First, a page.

self-management skills of patients and family caregivers (McCorkle et al., 2000) may well be effective.
On-site Collocation and Clinical Integration of Services
Multiple studies of mental health care have found that same-site delivery of mental health and primary care is effective in linking patients to the collocated services (Druss et al., 2001; Samet et al., 2001) and can improve treatment outcomes (Unutzer et al., 2001; Weisner et al., 2001). In a 1995 study of a nationally representative sample of outpatient drug use treatment units, same-site delivery of services was more effective than formal arrangements with external providers, referral agreements, or case management in ensuring that patients would utilize necessary services (a first step in collaborative care) (Friedmann et al., 2000).
Integrating psychosocial health care into medical care settings facilitates patient follow-through on referrals, allows for face-to-face verbal communication in addition to or as an alternative to communicating in writing, and allows for informal sharing of the views of different disciplines and easy exchange of expertise (Pincus, 2003). Studies of care collaboration also have shown that physical proximity of would-be collaborators facilitates collaboration (IOM, 2004).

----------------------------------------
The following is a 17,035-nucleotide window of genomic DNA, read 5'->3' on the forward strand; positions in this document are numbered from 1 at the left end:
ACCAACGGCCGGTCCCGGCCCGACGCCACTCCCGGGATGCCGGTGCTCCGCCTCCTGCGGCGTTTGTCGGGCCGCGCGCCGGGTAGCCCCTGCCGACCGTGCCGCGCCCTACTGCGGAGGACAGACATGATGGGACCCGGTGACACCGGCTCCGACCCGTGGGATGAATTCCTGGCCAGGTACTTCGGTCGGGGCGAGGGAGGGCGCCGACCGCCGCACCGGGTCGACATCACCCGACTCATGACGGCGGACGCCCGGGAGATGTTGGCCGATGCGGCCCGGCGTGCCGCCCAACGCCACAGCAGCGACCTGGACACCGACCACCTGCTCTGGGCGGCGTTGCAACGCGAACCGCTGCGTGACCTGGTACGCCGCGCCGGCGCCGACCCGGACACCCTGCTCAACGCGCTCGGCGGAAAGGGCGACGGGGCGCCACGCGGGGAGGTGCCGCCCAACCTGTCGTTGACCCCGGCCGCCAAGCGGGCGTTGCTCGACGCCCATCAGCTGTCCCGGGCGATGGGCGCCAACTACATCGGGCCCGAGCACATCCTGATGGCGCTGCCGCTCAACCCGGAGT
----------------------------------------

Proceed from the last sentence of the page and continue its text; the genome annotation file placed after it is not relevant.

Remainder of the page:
The opportunities for face-to-face communication provided by collocated services are important because multiple studies have identified effective communication between providers as a key feature of care collaboration (Baggs and Schmitt, 1988; Shortell et al., 1994; Schmitt, 2001). “Effective” communication is described as frequent and timely (Shortell et al., 1994; Gittell et al., 2000),15 and is characterized by discussion with contributions by all parties, active listening, openness, a willingness to consider other ideas and ask for opinions, questioning (Baggs and Schmitt, 1997; Shortell et al., 1994), and the free flow of information among participants. This type of communication is less easily achieved through electronic, mail, and telephone communications. Nonetheless, when physical collocation and integration of services is not feasible, other strategies for linking patients with needed services (e.g., through formal referral arrangements or use of case managers) can be used.
Use of care/system navigators, as well as individual patient advocates, is similar to case management and may also help link patients to needed psychosocial services. Such programs in cancer care were developed initially
15As well as accurate, understandable, and satisfying.